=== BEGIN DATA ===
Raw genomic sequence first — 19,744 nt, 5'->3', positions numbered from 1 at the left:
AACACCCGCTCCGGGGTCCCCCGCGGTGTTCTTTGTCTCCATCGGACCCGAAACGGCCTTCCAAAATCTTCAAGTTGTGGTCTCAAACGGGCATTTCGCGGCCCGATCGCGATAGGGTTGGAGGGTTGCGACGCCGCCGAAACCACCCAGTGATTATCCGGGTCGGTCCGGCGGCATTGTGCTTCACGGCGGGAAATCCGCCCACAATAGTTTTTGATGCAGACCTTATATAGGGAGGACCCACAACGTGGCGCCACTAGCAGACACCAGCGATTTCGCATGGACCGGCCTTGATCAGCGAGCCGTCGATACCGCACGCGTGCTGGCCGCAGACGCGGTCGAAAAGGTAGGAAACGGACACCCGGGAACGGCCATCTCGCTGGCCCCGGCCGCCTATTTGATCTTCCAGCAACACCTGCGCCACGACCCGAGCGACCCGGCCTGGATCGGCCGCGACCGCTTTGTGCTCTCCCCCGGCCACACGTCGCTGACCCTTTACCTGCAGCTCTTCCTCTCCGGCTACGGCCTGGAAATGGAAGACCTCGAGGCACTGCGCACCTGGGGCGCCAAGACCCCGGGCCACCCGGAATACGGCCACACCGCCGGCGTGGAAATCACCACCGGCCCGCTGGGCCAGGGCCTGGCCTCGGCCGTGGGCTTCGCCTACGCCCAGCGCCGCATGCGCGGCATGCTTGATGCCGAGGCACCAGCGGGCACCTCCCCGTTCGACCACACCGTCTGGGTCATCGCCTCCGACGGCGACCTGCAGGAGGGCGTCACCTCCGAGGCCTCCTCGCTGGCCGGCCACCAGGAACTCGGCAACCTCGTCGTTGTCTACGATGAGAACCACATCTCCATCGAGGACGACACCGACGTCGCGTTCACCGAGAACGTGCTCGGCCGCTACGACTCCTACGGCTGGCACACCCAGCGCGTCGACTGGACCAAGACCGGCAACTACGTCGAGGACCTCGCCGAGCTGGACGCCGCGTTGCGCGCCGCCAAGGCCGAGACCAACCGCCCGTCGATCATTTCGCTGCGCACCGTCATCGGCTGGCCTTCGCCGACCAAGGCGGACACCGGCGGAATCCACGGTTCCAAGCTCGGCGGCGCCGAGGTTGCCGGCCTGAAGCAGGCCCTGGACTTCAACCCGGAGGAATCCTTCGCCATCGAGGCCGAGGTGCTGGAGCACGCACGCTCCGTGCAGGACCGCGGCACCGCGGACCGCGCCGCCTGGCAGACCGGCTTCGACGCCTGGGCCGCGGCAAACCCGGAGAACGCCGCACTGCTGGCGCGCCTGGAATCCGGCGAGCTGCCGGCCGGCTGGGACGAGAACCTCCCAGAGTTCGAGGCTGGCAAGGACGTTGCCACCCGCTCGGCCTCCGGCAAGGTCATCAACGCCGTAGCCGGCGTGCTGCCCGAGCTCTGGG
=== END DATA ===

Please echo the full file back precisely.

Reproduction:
Raw genomic sequence first — 19,744 nt, 5'->3', positions numbered from 1 at the left:
AACACCCGCTCCGGGGTCCCCCGCGGTGTTCTTTGTCTCCATCGGACCCGAAACGGCCTTCCAAAATCTTCAAGTTGTGGTCTCAAACGGGCATTTCGCGGCCCGATCGCGATAGGGTTGGAGGGTTGCGACGCCGCCGAAACCACCCAGTGATTATCCGGGTCGGTCCGGCGGCATTGTGCTTCACGGCGGGAAATCCGCCCACAATAGTTTTTGATGCAGACCTTATATAGGGAGGACCCACAACGTGGCGCCACTAGCAGACACCAGCGATTTCGCATGGACCGGCCTTGATCAGCGAGCCGTCGATACCGCACGCGTGCTGGCCGCAGACGCGGTCGAAAAGGTAGGAAACGGACACCCGGGAACGGCCATCTCGCTGGCCCCGGCCGCCTATTTGATCTTCCAGCAACACCTGCGCCACGACCCGAGCGACCCGGCCTGGATCGGCCGCGACCGCTTTGTGCTCTCCCCCGGCCACACGTCGCTGACCCTTTACCTGCAGCTCTTCCTCTCCGGCTACGGCCTGGAAATGGAAGACCTCGAGGCACTGCGCACCTGGGGCGCCAAGACCCCGGGCCACCCGGAATACGGCCACACCGCCGGCGTGGAAATCACCACCGGCCCGCTGGGCCAGGGCCTGGCCTCGGCCGTGGGCTTCGCCTACGCCCAGCGCCGCATGCGCGGCATGCTTGATGCCGAGGCACCAGCGGGCACCTCCCCGTTCGACCACACCGTCTGGGTCATCGCCTCCGACGGCGACCTGCAGGAGGGCGTCACCTCCGAGGCCTCCTCGCTGGCCGGCCACCAGGAACTCGGCAACCTCGTCGTTGTCTACGATGAGAACCACATCTCCATCGAGGACGACACCGACGTCGCGTTCACCGAGAACGTGCTCGGCCGCTACGACTCCTACGGCTGGCACACCCAGCGCGTCGACTGGACCAAGACCGGCAACTACGTCGAGGACCTCGCCGAGCTGGACGCCGCGTTGCGCGCCGCCAAGGCCGAGACCAACCGCCCGTCGATCATTTCGCTGCGCACCGTCATCGGCTGGCCTTCGCCGACCAAGGCGGACACCGGCGGAATCCACGGTTCCAAGCTCGGCGGCGCCGAGGTTGCCGGCCTGAAGCAGGCCCTGGACTTCAACCCGGAGGAATCCTTCGCCATCGAGGCCGAGGTGCTGGAGCACGCACGCTCCGTGCAGGACCGCGGCACCGCGGACCGCGCCGCCTGGCAGACCGGCTTCGACGCCTGGGCCGCGGCAAACCCGGAGAACGCCGCACTGCTGGCGCGCCTGGAATCCGGCGAGCTGCCGGCCGGCTGGGACGAGAACCTCCCAGAGTTCGAGGCTGGCAAGGACGTTGCCACCCGCTCGGCCTCCGGCAAGGTCATCAACGCCGTAGCCGGCGTGCTGCCCGAGCTCTGGG